Greetings, Good-byes and Expressing Surprise

Some useful Czech words and phrases

Ryan Scott

Written by Ryan Scott
Published on 25.06.2012 10:40 (updated on 25.06.2012)

You probably know the basics. Dobrý den is hello and Na shledanou is for good-bye, but these expressions are kind of formal, stiff, and using it sounds like you’re speaking from a phrase book. The following are some phrases to spice up your communication from the vulgar to the antiquated.

THE GREETINGS

Ahoj has to be one of the most widely used greetings for informal contexts. It is the equivalent of hi. The most likely origin is that the word comes from the English seafarers greeting ‘a hoy’ as in ‘A hoy me hearties.’ That it became the popular greeting in a land-locked country is perhaps a sign of Czech humor.

Čau has to be a close second, if not equally as common as ahoj. The use and pronunciation is the same (or very close) to the Italian word from which it derives, ciao.

Zdravím literally is, “I greet you,” and is perfectly okay in semi-formal or informal settings. It seems to be preferred by older people. Derived from this word is pozdravit. You’ve probably heard the imperative pozdravuj/pozdravujte meaning, “say hello to…” Occasionally people sign off emails with Zdraví followed by their name. This is quite a friendly and informal ending; the formal one would be S pozdravem (see below).

Another foreign loan word which is used as a greeting is čus. It is the Czech transliteration (I promise no more fancy linguistic words) of the German farewell tschüss. One difference with the original language is that čus here is used both as a greeting and farewell. This word seems more popular among the young. Some of them even have put a local spin and say čus bus, or even čus bus bambus.

Haló appears to be reserved for answering the telephone and is used by young and old alike. The word is most likely adopted from the German ‘hallo’ or English ‘hello’.

A greeting which is definitely of local origin is nazdar. The word comes from the phrase na zdar, which means ‘for luck/success’. Apparently it was a saying among Sokol members. It then spread to everyone else. The term seems more common among the older generation. I get a sense from hearing it that the word is reserved for closer friends where as ahoj and čau are for more informal if not necessarily intimate setting. For example, I rarely hear nazdar in the office though the other salutations are said every day.

According to a friend, even this venerable term has been given the – um – poetic treatment. Nazdar bazar doesn’t make any literal sense (hello second-hand shop?!) but is just people having fun with words. To be honest, it’s not one I’ve heard much.

Three greetings whose literal meaning seems to have nothing to do with their use are tě bůh (you god), tě péro (you feather) and tě pic (your guess is as good as mine). Suffice to say these expressions are very informal. They appear to be exclusively used by the young. Regarding the roots, it is more than likely another example of people having fun with the language.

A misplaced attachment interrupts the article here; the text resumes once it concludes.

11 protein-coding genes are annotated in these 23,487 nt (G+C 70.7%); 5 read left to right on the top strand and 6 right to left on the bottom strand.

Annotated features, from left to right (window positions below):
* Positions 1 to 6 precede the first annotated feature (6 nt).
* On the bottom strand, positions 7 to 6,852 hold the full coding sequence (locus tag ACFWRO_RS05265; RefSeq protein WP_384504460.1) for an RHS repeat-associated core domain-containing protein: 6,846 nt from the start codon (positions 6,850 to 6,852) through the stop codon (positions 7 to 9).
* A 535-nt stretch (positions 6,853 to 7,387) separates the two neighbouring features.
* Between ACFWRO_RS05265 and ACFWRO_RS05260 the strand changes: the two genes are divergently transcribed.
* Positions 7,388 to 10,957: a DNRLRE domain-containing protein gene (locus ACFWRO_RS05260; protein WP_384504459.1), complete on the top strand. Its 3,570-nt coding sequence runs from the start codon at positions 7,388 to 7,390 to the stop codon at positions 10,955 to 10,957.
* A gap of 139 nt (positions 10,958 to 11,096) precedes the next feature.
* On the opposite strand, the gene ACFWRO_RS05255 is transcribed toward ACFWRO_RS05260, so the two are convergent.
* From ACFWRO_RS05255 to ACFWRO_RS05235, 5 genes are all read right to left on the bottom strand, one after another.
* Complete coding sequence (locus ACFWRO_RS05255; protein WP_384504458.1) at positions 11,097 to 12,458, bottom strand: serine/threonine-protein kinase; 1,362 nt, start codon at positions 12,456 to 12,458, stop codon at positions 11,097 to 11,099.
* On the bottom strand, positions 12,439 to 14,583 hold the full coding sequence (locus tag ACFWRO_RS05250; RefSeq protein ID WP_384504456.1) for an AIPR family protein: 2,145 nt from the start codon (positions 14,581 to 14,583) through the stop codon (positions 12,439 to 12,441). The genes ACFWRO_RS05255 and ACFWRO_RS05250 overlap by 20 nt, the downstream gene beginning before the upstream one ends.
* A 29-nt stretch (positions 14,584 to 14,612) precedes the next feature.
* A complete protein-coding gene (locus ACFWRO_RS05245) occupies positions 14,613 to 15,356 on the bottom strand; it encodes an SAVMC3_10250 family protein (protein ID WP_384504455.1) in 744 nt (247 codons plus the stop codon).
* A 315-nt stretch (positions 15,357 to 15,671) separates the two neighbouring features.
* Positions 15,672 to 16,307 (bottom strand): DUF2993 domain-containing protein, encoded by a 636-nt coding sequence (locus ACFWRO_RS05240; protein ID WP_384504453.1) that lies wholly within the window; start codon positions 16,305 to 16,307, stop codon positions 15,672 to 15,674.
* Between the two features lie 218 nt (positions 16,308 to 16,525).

FEATURED EMPLOYERS

Čágo bélo sounds like a men’s cologne but was a greeting of TV presenter Tereza Pergnerová. It’s not something I’ve heard beyond the TV screen, though I’d be curious to see how people react if someone used it.

SAYING FAREWELL

The choices of how to say good-bye are also quite varied. Nashle is a common expression. It is an abbreviation of na shledanou.

Quite common amongst friends is měj se, which is close to ‘take care’ in English. It can also be used in a formal way when you say mějte se hezky/krásně/fajn.

If you want to be formal, then you can end emails (or letters if you need to write one) with s pozdravem. This expression is used exclusively in writing.

Alternatively, one can use sbohem, literally ‘with God’. It is used when saying a lasting goodbye to someone, i.e. not expecting to ever see them again, often with a sarcastic subtext.

Strangely, there don’t seem to be the equivalent of  tě péro. Perhaps people are worried friends won’t return if they’re too vulgar when saying farewell.

EXPRESSING SURPRISE

TEACHER PROFILES

Without doubt you would have heard, or even used, ty vole (you ox!) as ox (vůl) is a term for a stupid person. The ox is not renowned for its wits. One website claims that the “frequency and creativity of use grows with falling intellect.” If this is true, I’m worried about the young people who seem to pepper their speech with the expression.

I’ve certainly heard variations of this expression which avoid the word vůl. Some examples are ty brďo and ty vogo, the latter which is a kid’s version of the stronger phrase above. I suppose they are creative variations.

Some expressions which have nothing to do with oxen are paráda (pageant or parade), which means great. The long vowel in the middle can be stretched out to show particular satisfaction. Nádhera (finery) or krása (beauty) also provide a long vowel to extend when very pleased. Then there’s good ol’ bezva, and also super, to express contentment.

If you’re considering a course to learn the Czech Language, you can find a great selection right here.

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What other phrases would you recommend?

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